There are those who proclaim that the block/charge call is the most difficult in basketball. Consistently getting traveling rulings right at the end of a dribble with rapidly moving players in congested areas is much more difficult. That situation also occurs much more often than the block/charge situation.
To judge traveling accurately, you need to see both the ball and the feet. Consider the uncontested layup, for example. The player will leap and catch the ball with both feet off the floor. One foot then lands and the player takes a long stride, landing on the opposite foot, and leaps for the layup: a rhythmic one-two sequence. The first foot to hit the floor is the pivot foot, which can be lifted legally before releasing the ball on a try.
Now consider the case in which the player catches the ball to end the dribble with one foot on the floor. That foot is the pivot foot and cannot be returned to the floor before the ball is released. In that case, the normal one-two rhythm described above is illegal. The key element is the position of the feet at the instant the player catches the ball to end the dribble.
The Eurostep is a favorite move these days. It occurs when a player ending a dribble steps at an angle to one side of the straight path of his or her dribble, followed by a leap off that foot to the other side of that straight path, landing on the opposite foot and normally rising for a try (or a pass). If one foot is on the floor when the player catches the ball, it is a traveling violation when that foot returns to the floor.
The spin move is also popular. Focus on the foot that corresponds to the direction of the player’s spin to see if it returns to the floor before the ball is released. For example, if a player spins to the left, focus on the left foot. Often the pivot foot must be replanted to gain the balance needed to rise for the try.
Find the place where you can see the feet
To complicate matters a little more, in the midst of the spin it is also possible for the player to catch the ball with both feet off the floor. He or she may then legally use the one-two sequence described above. If both feet land simultaneously, or if both feet are on the floor at the end of his dribble, he or she may step with either foot, lift the other (the pivot) and rise for the shot legally.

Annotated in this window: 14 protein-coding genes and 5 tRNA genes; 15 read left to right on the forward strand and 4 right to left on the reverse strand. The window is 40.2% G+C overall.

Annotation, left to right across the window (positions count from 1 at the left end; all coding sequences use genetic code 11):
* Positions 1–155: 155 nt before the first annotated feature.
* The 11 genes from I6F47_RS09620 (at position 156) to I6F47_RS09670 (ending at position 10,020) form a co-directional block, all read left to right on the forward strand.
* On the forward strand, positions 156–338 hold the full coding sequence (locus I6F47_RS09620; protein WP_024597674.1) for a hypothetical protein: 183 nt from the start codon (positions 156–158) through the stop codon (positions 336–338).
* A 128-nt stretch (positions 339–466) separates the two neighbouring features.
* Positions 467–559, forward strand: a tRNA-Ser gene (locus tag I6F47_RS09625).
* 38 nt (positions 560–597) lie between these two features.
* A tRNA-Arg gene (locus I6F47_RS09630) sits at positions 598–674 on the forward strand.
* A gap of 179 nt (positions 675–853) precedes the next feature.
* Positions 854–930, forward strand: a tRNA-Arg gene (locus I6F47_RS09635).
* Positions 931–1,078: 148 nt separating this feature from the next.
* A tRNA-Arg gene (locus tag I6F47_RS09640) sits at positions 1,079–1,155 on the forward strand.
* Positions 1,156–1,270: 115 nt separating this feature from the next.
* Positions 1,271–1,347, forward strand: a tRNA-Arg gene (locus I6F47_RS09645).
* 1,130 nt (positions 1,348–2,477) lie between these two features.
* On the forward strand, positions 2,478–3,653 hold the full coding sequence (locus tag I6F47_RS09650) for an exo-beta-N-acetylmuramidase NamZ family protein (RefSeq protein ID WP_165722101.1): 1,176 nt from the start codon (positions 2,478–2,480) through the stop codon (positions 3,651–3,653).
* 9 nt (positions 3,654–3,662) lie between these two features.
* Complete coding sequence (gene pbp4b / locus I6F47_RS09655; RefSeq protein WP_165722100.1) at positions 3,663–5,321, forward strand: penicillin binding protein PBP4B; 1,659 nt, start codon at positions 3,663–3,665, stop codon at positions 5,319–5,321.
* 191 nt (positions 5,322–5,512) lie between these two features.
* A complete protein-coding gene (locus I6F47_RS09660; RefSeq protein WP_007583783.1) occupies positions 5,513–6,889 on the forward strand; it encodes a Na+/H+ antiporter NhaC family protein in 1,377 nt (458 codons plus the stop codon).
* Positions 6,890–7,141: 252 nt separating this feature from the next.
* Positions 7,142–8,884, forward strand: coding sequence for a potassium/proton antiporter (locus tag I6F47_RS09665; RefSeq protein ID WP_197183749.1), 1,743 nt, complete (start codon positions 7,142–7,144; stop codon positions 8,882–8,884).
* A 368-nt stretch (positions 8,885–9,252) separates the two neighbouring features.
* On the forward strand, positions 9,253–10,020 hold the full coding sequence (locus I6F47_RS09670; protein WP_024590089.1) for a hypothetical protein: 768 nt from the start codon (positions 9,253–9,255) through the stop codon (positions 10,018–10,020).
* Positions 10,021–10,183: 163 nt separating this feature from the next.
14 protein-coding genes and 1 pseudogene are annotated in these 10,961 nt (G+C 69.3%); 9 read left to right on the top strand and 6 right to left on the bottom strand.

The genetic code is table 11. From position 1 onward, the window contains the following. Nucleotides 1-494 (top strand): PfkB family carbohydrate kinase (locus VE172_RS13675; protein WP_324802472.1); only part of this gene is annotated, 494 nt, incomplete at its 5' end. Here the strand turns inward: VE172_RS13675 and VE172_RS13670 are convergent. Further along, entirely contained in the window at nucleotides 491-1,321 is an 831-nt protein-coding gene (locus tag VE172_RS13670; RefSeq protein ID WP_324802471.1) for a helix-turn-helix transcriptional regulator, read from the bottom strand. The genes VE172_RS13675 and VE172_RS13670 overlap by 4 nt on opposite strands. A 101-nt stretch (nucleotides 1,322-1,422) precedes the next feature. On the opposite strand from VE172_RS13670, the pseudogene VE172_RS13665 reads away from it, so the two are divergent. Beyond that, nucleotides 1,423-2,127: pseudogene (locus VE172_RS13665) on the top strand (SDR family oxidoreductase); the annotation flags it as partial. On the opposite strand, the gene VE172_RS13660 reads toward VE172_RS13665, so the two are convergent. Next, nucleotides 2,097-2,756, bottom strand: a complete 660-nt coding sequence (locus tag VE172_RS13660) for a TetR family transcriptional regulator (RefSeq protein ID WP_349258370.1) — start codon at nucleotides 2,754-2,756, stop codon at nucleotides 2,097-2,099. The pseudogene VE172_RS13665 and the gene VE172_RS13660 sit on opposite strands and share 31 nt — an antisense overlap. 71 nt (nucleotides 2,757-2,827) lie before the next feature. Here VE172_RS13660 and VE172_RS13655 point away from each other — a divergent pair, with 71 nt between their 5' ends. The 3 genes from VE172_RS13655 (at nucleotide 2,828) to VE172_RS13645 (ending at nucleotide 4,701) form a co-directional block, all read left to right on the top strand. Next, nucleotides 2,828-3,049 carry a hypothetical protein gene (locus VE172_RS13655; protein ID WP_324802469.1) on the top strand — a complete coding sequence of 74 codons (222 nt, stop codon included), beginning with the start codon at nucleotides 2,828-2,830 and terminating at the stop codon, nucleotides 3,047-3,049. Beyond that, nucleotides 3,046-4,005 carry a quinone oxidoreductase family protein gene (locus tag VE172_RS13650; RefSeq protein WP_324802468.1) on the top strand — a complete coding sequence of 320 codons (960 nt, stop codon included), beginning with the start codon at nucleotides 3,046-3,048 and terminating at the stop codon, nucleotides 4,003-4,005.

A player might use a crossover move at the end of the spin provided that the restrictions on movement of the pivot foot are met. For example, the player could legally step with his or her left foot as the player completes the pivot, push off that foot to step back to the right with his or her left foot, leap to shoot or pass.
The jump stop.
The rules provide one situation where a player may lift his or her pivot foot and return it to the floor without penalty. A player who is moving may catch the ball with one foot on the floor, or land on one foot if airborne, and leap off that foot to land on both feet simultaneously. The player may not pivot thereafter, but may rise to shoot or pass. If the player has not yet dribbled, he or she must release the ball to the floor before either foot leaves the floor.
The key point is that both feet must land simultaneously. The feet do not have to be the same distance from the basket and there is no limitation on the distance covered in the leap. However, if a player leaps off one foot, lands on the other, and then the first foot returns to the floor, it is a traveling violation. The officials have just a split second to determine whether the foot action is legal, particularly if the player goes on to leap off the pivot foot for a try.
Find the place where you can see the location of the feet at the instant the dribbler catches the ball. If either foot is on the floor at that moment, it cannot be lifted and returned to the floor before the ball is released. If both feet are off the floor at that time, the one-two and rise action of the uncontested layup sequence is legal.
What's Your Call? Leave a Comment:
Note: This article is archival in nature. Rules, interpretations, mechanics, philosophies and other information may or may not be correct for the current year.
This article is the copyright of ©Referee Enterprises, Inc., and may not be republished in whole or in part online, in print or in any capacity without expressed written permission from Referee. The article is made available for educational use by individuals.